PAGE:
Marketers need to adapt to the fact that customers are constantly connected. Social and mobile might seem like challenges to most marketers, but they are viable opportunities for innovation. ROI is key to any business process, and marketing attribution can identify which online marketing efforts contributed to your e-commerce sales. Analyzing the digital footprint of a customer, for instance, can provide details regarding what web interactions influenced a purchase.
E-commerce shoppers rely on social media, written reviews, and competitor websites prior to making a purchase. Analyzing the steps taken by customers who decided not to purchase your product is crucial. Such insights allows for proactive alterations to web pages, mobile apps, and e-commerce portals. Understanding the reasons for a purchase is useful, but understanding why a customer did not make a purchase is invaluable.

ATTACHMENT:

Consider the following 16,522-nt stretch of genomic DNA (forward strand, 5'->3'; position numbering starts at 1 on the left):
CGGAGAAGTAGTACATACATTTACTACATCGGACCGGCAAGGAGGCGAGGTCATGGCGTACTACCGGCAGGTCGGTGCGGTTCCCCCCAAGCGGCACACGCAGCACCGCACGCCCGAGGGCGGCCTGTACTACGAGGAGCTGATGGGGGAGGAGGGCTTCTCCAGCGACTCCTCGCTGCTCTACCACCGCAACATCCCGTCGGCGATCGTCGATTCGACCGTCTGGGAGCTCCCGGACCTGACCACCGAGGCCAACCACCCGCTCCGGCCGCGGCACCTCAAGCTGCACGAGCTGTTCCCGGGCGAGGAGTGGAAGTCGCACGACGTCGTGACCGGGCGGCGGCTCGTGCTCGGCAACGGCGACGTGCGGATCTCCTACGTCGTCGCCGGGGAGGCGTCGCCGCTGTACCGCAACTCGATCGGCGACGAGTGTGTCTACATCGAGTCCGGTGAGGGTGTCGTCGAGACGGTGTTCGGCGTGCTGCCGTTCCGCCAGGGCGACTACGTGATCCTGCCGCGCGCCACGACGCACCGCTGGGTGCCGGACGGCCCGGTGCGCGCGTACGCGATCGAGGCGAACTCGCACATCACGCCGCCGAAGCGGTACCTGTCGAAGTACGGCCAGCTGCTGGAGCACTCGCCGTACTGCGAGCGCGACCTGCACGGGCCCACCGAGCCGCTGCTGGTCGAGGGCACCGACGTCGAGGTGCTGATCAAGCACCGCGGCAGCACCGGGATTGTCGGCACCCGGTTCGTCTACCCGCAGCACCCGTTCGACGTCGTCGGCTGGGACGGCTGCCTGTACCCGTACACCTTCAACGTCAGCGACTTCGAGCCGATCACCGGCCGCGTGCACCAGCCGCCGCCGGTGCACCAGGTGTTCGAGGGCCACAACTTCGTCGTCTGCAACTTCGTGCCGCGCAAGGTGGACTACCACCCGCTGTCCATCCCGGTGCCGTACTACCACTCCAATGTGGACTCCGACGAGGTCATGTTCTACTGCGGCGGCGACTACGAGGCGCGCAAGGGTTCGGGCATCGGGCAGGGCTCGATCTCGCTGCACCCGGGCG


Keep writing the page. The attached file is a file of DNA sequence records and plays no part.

For a majority of companies, customer engagement only matters while shoppers are in-store, viewing an ad, or visiting an e-commerce site. Understanding the data stemming from social and mobile will empower marketers to know their customers and directly engage with them to serve their wants and needs. We all know the value of e-commerce and online shopping, but the next step forward is to embrace social and mobile intelligence.
Geo-spatial data and social data can tell you which groups of friends hang out at which stores. Mobile app usage and the data within can serve as fuel for analytics to extract insights regarding transaction history or shopping habits. It has never been easier for a marketer to delve so deep into individual customer sentiment and preference. In order to truly harness the growing opportunity provided by e-commerce, you need to embrace collaborative relationships with IT. With such a clear picture of the individual customer's experience with your brand, the next level of marketing is already here.